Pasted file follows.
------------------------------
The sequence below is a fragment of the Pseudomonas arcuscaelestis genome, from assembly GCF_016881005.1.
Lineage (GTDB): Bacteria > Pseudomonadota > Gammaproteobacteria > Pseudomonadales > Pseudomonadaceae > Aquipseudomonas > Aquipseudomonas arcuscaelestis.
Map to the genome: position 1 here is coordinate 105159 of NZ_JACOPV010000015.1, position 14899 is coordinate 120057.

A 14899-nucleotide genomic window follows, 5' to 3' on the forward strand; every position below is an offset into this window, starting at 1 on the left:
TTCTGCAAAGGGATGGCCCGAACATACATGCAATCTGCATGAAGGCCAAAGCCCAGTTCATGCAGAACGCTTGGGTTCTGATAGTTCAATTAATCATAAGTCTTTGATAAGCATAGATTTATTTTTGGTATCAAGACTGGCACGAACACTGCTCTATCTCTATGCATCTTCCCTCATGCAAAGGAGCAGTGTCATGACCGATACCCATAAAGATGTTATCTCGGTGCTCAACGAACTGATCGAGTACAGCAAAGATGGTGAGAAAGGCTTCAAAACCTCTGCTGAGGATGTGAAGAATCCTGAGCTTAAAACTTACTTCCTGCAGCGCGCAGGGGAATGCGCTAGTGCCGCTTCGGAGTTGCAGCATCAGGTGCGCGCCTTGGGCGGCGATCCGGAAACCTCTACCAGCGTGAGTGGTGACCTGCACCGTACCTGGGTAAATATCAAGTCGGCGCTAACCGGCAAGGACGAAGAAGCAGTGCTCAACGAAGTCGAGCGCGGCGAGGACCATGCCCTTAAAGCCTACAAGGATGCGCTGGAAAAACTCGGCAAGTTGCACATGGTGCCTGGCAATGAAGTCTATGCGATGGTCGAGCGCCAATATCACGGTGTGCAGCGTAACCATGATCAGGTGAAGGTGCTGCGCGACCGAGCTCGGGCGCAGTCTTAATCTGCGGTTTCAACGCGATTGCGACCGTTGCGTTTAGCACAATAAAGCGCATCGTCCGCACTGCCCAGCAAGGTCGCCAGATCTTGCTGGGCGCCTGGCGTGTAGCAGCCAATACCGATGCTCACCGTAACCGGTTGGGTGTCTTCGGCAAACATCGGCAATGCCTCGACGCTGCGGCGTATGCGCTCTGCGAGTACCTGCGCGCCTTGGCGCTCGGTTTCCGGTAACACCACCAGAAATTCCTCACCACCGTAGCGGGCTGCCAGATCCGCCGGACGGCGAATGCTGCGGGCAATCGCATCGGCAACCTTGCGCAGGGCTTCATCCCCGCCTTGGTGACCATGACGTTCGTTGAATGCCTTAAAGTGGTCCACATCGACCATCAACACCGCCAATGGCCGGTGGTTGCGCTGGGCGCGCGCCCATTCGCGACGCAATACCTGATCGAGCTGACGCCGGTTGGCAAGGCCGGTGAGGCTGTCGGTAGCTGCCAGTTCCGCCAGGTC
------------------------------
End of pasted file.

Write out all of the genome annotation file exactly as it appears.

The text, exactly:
The sequence below is a fragment of the Pseudomonas arcuscaelestis genome, from assembly GCF_016881005.1.
Lineage (GTDB): Bacteria > Pseudomonadota > Gammaproteobacteria > Pseudomonadales > Pseudomonadaceae > Aquipseudomonas > Aquipseudomonas arcuscaelestis.
Map to the genome: position 1 here is coordinate 105159 of NZ_JACOPV010000015.1, position 14899 is coordinate 120057.

A 14899-nucleotide genomic window follows, 5' to 3' on the forward strand; every position below is an offset into this window, starting at 1 on the left:
TTCTGCAAAGGGATGGCCCGAACATACATGCAATCTGCATGAAGGCCAAAGCCCAGTTCATGCAGAACGCTTGGGTTCTGATAGTTCAATTAATCATAAGTCTTTGATAAGCATAGATTTATTTTTGGTATCAAGACTGGCACGAACACTGCTCTATCTCTATGCATCTTCCCTCATGCAAAGGAGCAGTGTCATGACCGATACCCATAAAGATGTTATCTCGGTGCTCAACGAACTGATCGAGTACAGCAAAGATGGTGAGAAAGGCTTCAAAACCTCTGCTGAGGATGTGAAGAATCCTGAGCTTAAAACTTACTTCCTGCAGCGCGCAGGGGAATGCGCTAGTGCCGCTTCGGAGTTGCAGCATCAGGTGCGCGCCTTGGGCGGCGATCCGGAAACCTCTACCAGCGTGAGTGGTGACCTGCACCGTACCTGGGTAAATATCAAGTCGGCGCTAACCGGCAAGGACGAAGAAGCAGTGCTCAACGAAGTCGAGCGCGGCGAGGACCATGCCCTTAAAGCCTACAAGGATGCGCTGGAAAAACTCGGCAAGTTGCACATGGTGCCTGGCAATGAAGTCTATGCGATGGTCGAGCGCCAATATCACGGTGTGCAGCGTAACCATGATCAGGTGAAGGTGCTGCGCGACCGAGCTCGGGCGCAGTCTTAATCTGCGGTTTCAACGCGATTGCGACCGTTGCGTTTAGCACAATAAAGCGCATCGTCCGCACTGCCCAGCAAGGTCGCCAGATCTTGCTGGGCGCCTGGCGTGTAGCAGCCAATACCGATGCTCACCGTAACCGGTTGGGTGTCTTCGGCAAACATCGGCAATGCCTCGACGCTGCGGCGTATGCGCTCTGCGAGTACCTGCGCGCCTTGGCGCTCGGTTTCCGGTAACACCACCAGAAATTCCTCACCACCGTAGCGGGCTGCCAGATCCGCCGGACGGCGAATGCTGCGGGCAATCGCATCGGCAACCTTGCGCAGGGCTTCATCCCCGCCTTGGTGACCATGACGTTCGTTGAATGCCTTAAAGTGGTCCACATCGACCATCAACACCGCCAATGGCCGGTGGTTGCGCTGGGCGCGCGCCCATTCGCGACGCAATACCTGATCGAGCTGACGCCGGTTGGCAAGGCCGGTGAGGCTGTCGGTAGCTGCCAGTTCCGCCAGGTC